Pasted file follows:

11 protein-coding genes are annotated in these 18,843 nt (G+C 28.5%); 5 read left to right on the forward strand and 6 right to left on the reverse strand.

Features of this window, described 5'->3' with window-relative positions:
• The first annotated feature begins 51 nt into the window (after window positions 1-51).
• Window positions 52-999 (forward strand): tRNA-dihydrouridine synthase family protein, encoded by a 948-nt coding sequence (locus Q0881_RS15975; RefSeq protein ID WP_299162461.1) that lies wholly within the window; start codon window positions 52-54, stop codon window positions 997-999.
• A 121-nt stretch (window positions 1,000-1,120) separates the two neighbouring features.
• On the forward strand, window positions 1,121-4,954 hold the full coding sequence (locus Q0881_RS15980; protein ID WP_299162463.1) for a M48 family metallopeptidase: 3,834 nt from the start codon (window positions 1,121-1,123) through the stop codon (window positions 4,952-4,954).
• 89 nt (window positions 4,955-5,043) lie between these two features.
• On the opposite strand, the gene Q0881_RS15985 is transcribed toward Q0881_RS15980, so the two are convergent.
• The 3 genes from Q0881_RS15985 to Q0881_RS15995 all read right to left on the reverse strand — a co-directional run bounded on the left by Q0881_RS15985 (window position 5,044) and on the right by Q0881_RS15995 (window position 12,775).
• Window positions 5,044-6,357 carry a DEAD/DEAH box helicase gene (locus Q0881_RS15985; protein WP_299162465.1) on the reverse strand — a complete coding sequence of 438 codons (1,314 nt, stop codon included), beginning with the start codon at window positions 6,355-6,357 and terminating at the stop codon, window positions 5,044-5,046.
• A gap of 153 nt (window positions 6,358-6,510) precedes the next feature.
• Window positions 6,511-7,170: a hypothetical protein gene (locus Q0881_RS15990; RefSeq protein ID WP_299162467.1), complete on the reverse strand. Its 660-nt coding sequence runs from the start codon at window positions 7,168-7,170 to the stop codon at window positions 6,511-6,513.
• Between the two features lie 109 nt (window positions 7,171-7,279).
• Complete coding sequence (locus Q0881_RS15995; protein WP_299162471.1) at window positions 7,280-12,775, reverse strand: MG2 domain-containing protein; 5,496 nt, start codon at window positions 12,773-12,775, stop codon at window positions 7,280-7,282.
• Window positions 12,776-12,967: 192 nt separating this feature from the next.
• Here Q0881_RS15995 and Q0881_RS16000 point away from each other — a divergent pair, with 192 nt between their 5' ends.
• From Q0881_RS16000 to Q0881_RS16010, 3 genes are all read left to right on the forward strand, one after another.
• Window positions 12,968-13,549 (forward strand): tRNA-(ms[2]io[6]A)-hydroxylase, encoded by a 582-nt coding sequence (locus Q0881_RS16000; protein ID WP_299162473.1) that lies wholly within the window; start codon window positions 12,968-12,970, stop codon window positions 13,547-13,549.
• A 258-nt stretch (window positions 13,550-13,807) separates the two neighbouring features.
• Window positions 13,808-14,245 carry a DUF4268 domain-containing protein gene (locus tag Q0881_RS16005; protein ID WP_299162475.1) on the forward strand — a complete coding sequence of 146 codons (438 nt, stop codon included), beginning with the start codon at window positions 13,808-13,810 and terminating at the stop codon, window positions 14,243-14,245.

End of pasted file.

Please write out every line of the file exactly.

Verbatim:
11 protein-coding genes are annotated in these 18,843 nt (G+C 28.5%); 5 read left to right on the forward strand and 6 right to left on the reverse strand.

Features of this window, described 5'->3' with window-relative positions:
• The first annotated feature begins 51 nt into the window (after window positions 1-51).
• Window positions 52-999 (forward strand): tRNA-dihydrouridine synthase family protein, encoded by a 948-nt coding sequence (locus Q0881_RS15975; RefSeq protein ID WP_299162461.1) that lies wholly within the window; start codon window positions 52-54, stop codon window positions 997-999.
• A 121-nt stretch (window positions 1,000-1,120) separates the two neighbouring features.
• On the forward strand, window positions 1,121-4,954 hold the full coding sequence (locus Q0881_RS15980; protein ID WP_299162463.1) for a M48 family metallopeptidase: 3,834 nt from the start codon (window positions 1,121-1,123) through the stop codon (window positions 4,952-4,954).
• 89 nt (window positions 4,955-5,043) lie between these two features.
• On the opposite strand, the gene Q0881_RS15985 is transcribed toward Q0881_RS15980, so the two are convergent.
• The 3 genes from Q0881_RS15985 to Q0881_RS15995 all read right to left on the reverse strand — a co-directional run bounded on the left by Q0881_RS15985 (window position 5,044) and on the right by Q0881_RS15995 (window position 12,775).
• Window positions 5,044-6,357 carry a DEAD/DEAH box helicase gene (locus Q0881_RS15985; protein WP_299162465.1) on the reverse strand — a complete coding sequence of 438 codons (1,314 nt, stop codon included), beginning with the start codon at window positions 6,355-6,357 and terminating at the stop codon, window positions 5,044-5,046.
• A gap of 153 nt (window positions 6,358-6,510) precedes the next feature.
• Window positions 6,511-7,170: a hypothetical protein gene (locus Q0881_RS15990; RefSeq protein ID WP_299162467.1), complete on the reverse strand. Its 660-nt coding sequence runs from the start codon at window positions 7,168-7,170 to the stop codon at window positions 6,511-6,513.
• Between the two features lie 109 nt (window positions 7,171-7,279).
• Complete coding sequence (locus Q0881_RS15995; protein WP_299162471.1) at window positions 7,280-12,775, reverse strand: MG2 domain-containing protein; 5,496 nt, start codon at window positions 12,773-12,775, stop codon at window positions 7,280-7,282.
• Window positions 12,776-12,967: 192 nt separating this feature from the next.
• Here Q0881_RS15995 and Q0881_RS16000 point away from each other — a divergent pair, with 192 nt between their 5' ends.
• From Q0881_RS16000 to Q0881_RS16010, 3 genes are all read left to right on the forward strand, one after another.
• Window positions 12,968-13,549 (forward strand): tRNA-(ms[2]io[6]A)-hydroxylase, encoded by a 582-nt coding sequence (locus Q0881_RS16000; protein ID WP_299162473.1) that lies wholly within the window; start codon window positions 12,968-12,970, stop codon window positions 13,547-13,549.
• A 258-nt stretch (window positions 13,550-13,807) separates the two neighbouring features.
• Window positions 13,808-14,245 carry a DUF4268 domain-containing protein gene (locus tag Q0881_RS16005; protein ID WP_299162475.1) on the forward strand — a complete coding sequence of 146 codons (438 nt, stop codon included), beginning with the start codon at window positions 13,808-13,810 and terminating at the stop codon, window positions 14,243-14,245.